A Salt Lake woman described Wednesday how a doctor raped and taunted her as she prayed out loud for help.
"He said, `Where is your god now? Make me your god,' " the woman testified.The woman, now 39, said she had met Bojidar Bakalov only a few days before and had been helping him type a resume and dissertation. The Bulgarian heart surgeon had spent much of the afternoon of April 6, 1991, at her East Central City apartment.
The woman said Bakalov had made several passes at her, trying to kiss her and touch her. But she said she didn't feel his advances were anything she couldn't handle.
Sometime after 10:30 p.m. that evening, she agreed to go with him for a ride to see where he worked. She said she expected that he would continue to make passes at her. "I thought he was being a jerk, but I thought, `Oh fine. I'll deal with that when I get there,' " she said.
The woman said she fought off his advances after he parked the truck near University of Utah's Research Park, but he was undaunted. She "scrunched" down beneath the glove box of his small pickup truck and reached up to button the man's shirt that he was unbuttoning.
Finally, she said, she got out of the truck and began walking away. She said Bakalov picked her up and carried her to the back of his truck.
"He said, `Promise me you'll have sex with me.' I said no," the woman testified. "He said, `Do what I say or I'll hurt you.' "
Bakalov, who is representing himself, interrupted several times, accusing the woman of lying. But 3rd District Judge Michael Murphy shot down most of Bakalov's objections and outbursts.
The testimony came during a highly unusual rape case. Bakalov, once convicted of the rape, was granted a new trial by the Utah Supreme Court because he wasn't allowed to represent himself. He then said he wanted an attorney but alienated several of them and finally agreed to represent himself.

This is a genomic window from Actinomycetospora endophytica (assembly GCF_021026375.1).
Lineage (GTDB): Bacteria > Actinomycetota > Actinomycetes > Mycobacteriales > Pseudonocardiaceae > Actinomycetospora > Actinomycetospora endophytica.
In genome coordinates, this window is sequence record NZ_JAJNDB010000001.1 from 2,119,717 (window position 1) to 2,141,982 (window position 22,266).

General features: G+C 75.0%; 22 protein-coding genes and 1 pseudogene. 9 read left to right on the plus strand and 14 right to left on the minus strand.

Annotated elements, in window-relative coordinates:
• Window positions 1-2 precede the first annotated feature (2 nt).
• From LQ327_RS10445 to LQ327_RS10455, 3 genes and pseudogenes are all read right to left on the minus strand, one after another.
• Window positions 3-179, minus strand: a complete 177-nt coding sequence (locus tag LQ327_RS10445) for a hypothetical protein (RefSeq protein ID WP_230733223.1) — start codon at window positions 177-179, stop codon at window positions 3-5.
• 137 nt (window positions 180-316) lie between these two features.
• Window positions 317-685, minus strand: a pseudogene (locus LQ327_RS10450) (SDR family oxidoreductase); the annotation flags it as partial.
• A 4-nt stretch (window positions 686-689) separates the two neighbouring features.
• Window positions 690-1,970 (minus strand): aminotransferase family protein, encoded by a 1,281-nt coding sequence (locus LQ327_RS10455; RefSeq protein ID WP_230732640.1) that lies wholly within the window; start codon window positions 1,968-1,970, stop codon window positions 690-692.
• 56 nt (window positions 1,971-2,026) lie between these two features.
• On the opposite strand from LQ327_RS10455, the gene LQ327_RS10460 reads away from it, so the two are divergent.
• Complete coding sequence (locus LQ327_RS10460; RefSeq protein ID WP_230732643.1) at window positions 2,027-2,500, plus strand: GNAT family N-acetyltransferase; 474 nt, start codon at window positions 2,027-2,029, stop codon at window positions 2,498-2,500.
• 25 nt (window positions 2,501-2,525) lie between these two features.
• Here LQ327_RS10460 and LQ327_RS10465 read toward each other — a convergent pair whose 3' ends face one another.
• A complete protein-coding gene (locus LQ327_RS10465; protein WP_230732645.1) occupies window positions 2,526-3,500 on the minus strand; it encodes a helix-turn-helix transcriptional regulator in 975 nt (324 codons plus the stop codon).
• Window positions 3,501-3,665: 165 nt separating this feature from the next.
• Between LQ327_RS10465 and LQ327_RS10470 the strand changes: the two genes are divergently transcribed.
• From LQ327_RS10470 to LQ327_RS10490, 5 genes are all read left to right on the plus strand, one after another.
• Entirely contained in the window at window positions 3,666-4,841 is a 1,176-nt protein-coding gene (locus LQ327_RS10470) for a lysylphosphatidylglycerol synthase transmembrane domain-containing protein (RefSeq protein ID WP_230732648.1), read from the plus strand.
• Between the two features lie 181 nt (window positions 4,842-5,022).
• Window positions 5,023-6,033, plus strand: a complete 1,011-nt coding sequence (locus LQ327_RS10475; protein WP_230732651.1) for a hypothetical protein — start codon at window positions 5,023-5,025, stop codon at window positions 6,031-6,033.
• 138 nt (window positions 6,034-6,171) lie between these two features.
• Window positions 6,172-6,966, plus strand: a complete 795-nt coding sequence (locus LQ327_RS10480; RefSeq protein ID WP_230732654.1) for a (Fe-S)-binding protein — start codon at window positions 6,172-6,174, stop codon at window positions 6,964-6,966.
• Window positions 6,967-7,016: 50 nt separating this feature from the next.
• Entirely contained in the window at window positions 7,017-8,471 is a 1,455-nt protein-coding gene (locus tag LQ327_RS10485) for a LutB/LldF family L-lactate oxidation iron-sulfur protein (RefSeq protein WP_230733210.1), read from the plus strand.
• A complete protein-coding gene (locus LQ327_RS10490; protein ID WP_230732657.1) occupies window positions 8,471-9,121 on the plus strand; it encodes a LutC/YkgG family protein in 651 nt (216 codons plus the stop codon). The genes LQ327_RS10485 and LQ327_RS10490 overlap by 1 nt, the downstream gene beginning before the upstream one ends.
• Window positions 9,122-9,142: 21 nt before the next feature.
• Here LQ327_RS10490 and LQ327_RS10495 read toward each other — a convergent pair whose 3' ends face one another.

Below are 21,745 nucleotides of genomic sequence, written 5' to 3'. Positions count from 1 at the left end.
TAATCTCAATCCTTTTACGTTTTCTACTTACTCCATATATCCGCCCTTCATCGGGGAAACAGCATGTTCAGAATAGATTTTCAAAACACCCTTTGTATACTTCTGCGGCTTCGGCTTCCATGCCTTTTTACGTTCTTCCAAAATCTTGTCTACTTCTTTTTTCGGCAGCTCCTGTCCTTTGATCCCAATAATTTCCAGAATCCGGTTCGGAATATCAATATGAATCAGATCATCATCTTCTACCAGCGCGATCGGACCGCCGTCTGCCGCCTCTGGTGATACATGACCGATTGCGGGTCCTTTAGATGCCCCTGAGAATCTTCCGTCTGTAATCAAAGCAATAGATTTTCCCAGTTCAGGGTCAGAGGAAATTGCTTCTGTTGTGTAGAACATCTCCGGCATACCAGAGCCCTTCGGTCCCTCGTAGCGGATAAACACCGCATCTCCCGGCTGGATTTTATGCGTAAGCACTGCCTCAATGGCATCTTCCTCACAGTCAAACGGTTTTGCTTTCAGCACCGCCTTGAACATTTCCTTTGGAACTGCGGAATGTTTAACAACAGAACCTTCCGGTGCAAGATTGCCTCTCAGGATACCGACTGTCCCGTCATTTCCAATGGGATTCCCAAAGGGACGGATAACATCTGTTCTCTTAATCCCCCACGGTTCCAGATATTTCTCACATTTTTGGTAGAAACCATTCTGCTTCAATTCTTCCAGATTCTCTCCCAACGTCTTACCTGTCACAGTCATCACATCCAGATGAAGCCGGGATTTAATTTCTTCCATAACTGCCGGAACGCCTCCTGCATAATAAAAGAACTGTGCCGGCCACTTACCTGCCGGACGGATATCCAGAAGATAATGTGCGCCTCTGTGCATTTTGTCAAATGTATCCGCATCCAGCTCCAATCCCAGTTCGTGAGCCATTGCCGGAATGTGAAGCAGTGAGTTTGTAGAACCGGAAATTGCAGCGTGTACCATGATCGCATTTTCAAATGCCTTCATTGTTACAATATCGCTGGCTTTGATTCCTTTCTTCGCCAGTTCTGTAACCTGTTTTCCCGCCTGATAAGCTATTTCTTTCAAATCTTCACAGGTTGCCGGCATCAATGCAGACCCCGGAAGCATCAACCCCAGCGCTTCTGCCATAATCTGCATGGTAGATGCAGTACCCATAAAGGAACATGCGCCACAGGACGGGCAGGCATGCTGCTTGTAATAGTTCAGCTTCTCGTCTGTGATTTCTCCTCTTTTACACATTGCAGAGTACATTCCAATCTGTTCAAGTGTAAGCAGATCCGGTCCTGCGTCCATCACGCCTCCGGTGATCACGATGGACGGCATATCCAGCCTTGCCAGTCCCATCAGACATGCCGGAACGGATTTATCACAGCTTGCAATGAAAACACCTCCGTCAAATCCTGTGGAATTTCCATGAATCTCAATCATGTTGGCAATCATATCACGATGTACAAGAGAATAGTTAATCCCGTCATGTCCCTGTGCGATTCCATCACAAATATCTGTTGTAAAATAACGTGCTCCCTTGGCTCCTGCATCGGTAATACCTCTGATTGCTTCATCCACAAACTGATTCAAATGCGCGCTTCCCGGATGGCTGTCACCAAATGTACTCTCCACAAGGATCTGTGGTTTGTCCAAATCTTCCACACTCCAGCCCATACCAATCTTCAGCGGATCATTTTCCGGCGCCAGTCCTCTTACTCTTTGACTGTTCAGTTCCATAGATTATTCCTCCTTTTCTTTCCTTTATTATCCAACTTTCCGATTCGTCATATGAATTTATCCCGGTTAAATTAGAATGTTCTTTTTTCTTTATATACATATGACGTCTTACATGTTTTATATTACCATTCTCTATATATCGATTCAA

Tuesday, he refused to leave his jail cell, but he agreed to come to court Wednesday morning.
During cross-examination of other witnesses, Bakalov asked several bizarre and rambling questions, both through a Bulgarian interpreter and in broken English. For example, he asked one witness if she knew that the police detective handling the case believed he (Bakalov) needed to get off the street because he's a KGB spy.
The judge cut Bakalov's examination short, saying the action may be a favor to Bakalov. "He asked questions that a well-trained lawyer would never have asked because it hurt him," Murphy said.
The woman said after Bakalov raped her a second time, she began telling him about violent images in her mind and for several minutes quoted scriptures from the Book of Mormon.
The woman's roommate testified that when the two of them returned about 1 a.m., both Bakalov and the alleged victim were "in a fairly light and laughing mood."
The alleged victim said she read scriptures all night and called Bakalov the next morning to invite him and his mother to Temple Square that day for LDS general conference. Bakalov declined but came to her apartment about 10:30 that night.
"He said, `If you're pregnant this will get rid of it.' I said, `No way.' He said, `So you want my baby?' and I said no," she testified.
The roommate described hearing a similar conversation between the two of them that night. After Bakalov left, she asked about the drugs.
"At that time she blurted out, `He raped me! He raped me! I hate him. Please help me have compassion for him. I don't want to hate him," the roommate testified.
The trial is expected to continue through next week.